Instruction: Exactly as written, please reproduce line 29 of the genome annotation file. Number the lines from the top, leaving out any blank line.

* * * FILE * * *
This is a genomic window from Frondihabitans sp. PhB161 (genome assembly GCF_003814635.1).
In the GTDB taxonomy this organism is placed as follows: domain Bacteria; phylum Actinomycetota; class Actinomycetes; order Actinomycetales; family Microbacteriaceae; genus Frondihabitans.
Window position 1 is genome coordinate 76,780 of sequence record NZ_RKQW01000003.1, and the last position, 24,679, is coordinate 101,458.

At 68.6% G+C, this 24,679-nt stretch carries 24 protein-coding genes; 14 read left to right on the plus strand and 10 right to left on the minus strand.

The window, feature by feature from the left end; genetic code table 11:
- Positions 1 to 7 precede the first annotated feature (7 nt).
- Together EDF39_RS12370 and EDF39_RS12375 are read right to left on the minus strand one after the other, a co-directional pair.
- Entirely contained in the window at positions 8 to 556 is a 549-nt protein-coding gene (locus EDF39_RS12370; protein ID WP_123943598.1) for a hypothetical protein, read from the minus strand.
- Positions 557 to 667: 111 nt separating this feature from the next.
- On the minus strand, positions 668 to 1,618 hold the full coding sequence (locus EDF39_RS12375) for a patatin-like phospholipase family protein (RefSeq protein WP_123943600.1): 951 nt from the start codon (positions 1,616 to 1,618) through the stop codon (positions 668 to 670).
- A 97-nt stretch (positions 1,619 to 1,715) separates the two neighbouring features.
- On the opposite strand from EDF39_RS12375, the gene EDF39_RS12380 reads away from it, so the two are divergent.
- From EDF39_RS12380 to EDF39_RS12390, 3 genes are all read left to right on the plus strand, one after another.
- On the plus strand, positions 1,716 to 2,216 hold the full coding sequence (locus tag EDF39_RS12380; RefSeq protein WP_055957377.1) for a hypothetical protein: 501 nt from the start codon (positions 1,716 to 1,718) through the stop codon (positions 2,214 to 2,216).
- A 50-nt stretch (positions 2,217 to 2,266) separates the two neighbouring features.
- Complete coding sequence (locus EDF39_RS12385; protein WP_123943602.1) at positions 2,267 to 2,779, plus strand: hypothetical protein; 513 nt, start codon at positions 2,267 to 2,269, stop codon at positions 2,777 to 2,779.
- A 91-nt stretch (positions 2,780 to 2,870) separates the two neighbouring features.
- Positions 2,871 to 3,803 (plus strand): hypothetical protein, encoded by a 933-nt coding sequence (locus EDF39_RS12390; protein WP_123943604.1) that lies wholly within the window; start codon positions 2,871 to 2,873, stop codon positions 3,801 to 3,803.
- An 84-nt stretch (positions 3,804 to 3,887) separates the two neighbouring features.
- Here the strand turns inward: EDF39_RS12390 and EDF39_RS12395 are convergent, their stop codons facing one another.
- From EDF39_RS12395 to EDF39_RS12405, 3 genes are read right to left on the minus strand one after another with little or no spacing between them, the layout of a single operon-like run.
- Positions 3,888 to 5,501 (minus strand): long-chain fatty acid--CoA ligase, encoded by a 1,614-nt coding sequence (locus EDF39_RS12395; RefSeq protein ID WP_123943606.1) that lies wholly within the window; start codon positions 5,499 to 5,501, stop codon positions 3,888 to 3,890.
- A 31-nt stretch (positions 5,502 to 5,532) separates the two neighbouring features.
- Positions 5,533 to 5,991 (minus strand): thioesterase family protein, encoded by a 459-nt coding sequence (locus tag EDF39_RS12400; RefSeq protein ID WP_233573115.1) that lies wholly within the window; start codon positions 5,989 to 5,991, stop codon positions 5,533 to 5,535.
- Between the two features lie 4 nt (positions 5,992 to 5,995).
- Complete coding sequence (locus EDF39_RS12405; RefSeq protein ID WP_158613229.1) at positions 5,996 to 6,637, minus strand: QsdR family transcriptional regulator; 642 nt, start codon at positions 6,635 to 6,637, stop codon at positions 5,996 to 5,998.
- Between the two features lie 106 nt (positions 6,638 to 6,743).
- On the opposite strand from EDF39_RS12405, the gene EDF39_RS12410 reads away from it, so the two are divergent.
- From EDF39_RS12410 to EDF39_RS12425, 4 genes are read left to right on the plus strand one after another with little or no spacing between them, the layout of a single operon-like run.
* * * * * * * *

- From EDF39_RS12410 to EDF39_RS12425, 4 genes are read left to right on the plus strand one after another with little or no spacing between them, the layout of a single operon-like run.